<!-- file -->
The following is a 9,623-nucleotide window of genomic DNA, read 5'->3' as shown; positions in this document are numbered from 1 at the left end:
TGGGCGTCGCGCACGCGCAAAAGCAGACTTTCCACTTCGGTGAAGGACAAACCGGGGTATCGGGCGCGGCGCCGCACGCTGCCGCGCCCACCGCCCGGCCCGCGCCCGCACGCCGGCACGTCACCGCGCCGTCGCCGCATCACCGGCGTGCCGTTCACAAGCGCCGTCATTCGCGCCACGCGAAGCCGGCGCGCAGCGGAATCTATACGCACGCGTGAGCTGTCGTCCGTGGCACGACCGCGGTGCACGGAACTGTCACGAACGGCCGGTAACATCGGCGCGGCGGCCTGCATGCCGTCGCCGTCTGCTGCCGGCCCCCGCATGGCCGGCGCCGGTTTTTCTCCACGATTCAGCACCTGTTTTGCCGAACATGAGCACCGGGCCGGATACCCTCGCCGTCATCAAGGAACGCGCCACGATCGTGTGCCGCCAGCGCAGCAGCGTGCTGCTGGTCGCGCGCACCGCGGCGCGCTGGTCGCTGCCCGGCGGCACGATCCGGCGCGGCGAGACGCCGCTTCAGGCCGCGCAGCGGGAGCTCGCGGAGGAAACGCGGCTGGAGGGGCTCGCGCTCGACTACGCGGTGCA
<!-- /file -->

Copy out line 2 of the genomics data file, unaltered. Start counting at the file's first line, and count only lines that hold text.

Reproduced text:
TGGGCGTCGCGCACGCGCAAAAGCAGACTTTCCACTTCGGTGAAGGACAAACCGGGGTATCGGGCGCGGCGCCGCACGCTGCCGCGCCCACCGCCCGGCCCGCGCCCGCACGCCGGCACGTCACCGCGCCGTCGCCGCATCACCGGCGTGCCGTTCACAAGCGCCGTCATTCGCGCCACGCGAAGCCGGCGCGCAGCGGAATCTATACGCACGCGTGAGCTGTCGTCCGTGGCACGACCGCGGTGCACGGAACTGTCACGAACGGCCGGTAACATCGGCGCGGCGGCCTGCATGCCGTCGCCGTCTGCTGCCGGCCCCCGCATGGCCGGCGCCGGTTTTTCTCCACGATTCAGCACCTGTTTTGCCGAACATGAGCACCGGGCCGGATACCCTCGCCGTCATCAAGGAACGCGCCACGATCGTGTGCCGCCAGCGCAGCAGCGTGCTGCTGGTCGCGCGCACCGCGGCGCGCTGGTCGCTGCCCGGCGGCACGATCCGGCGCGGCGAGACGCCGCTTCAGGCCGCGCAGCGGGAGCTCGCGGAGGAAACGCGGCTGGAGGGGCTCGCGCTCGACTACGCGGTGCA